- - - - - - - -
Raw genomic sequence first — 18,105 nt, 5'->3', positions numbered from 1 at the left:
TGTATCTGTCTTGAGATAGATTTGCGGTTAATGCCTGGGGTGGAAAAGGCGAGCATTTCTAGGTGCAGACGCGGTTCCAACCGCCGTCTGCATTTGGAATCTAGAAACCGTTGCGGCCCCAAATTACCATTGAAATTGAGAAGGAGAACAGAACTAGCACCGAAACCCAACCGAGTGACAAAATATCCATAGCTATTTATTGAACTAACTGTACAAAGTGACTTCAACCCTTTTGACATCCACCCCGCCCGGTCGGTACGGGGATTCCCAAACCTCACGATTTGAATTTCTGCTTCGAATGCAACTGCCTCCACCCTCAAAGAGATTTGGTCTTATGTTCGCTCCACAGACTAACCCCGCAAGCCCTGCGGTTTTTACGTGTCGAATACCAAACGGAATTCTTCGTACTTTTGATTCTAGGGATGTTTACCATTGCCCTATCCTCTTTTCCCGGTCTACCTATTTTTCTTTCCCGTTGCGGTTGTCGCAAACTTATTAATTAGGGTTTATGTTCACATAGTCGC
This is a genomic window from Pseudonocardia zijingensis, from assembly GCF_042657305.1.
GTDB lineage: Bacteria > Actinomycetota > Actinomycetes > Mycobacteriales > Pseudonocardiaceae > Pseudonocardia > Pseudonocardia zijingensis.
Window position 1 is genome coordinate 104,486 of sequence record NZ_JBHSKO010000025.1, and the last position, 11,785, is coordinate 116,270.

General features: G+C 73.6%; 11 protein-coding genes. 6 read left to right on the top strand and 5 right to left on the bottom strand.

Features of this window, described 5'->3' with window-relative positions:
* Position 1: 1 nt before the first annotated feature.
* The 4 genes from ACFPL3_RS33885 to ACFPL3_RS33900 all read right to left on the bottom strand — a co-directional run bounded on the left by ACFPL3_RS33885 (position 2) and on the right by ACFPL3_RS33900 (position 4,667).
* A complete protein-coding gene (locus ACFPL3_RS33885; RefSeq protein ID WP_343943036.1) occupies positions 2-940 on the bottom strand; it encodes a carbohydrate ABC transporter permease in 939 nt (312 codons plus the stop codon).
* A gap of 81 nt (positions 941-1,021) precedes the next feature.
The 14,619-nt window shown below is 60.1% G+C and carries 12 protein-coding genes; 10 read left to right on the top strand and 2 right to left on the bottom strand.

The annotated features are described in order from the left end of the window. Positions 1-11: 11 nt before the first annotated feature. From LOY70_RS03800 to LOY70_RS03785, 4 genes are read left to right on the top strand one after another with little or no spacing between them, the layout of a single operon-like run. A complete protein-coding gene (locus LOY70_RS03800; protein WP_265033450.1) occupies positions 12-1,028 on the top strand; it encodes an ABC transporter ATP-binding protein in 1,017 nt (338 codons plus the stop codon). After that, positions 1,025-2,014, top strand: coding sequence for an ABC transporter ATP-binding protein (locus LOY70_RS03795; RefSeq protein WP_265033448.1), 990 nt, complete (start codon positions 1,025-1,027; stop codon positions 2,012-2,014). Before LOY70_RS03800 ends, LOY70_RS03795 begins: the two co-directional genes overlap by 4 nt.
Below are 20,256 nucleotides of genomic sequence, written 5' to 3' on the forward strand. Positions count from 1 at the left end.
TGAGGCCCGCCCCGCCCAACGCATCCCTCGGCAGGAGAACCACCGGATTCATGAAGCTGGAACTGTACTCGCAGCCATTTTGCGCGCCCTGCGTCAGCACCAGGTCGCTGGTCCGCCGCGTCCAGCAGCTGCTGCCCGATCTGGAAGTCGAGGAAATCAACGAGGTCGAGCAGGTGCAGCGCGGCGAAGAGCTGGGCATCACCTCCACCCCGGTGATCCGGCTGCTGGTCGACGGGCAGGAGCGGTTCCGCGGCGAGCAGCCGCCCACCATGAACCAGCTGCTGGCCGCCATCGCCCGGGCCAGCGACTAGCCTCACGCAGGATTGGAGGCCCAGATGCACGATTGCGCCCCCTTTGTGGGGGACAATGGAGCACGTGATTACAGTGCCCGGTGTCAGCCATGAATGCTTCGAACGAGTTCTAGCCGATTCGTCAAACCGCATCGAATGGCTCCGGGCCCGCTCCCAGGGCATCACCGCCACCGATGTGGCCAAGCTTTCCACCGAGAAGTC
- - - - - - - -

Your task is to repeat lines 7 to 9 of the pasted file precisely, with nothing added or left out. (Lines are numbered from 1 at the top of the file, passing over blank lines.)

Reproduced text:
Features of this window, described 5'->3' with window-relative positions:
* Position 1: 1 nt before the first annotated feature.
* The 4 genes from ACFPL3_RS33885 to ACFPL3_RS33900 all read right to left on the bottom strand — a co-directional run bounded on the left by ACFPL3_RS33885 (position 2) and on the right by ACFPL3_RS33900 (position 4,667).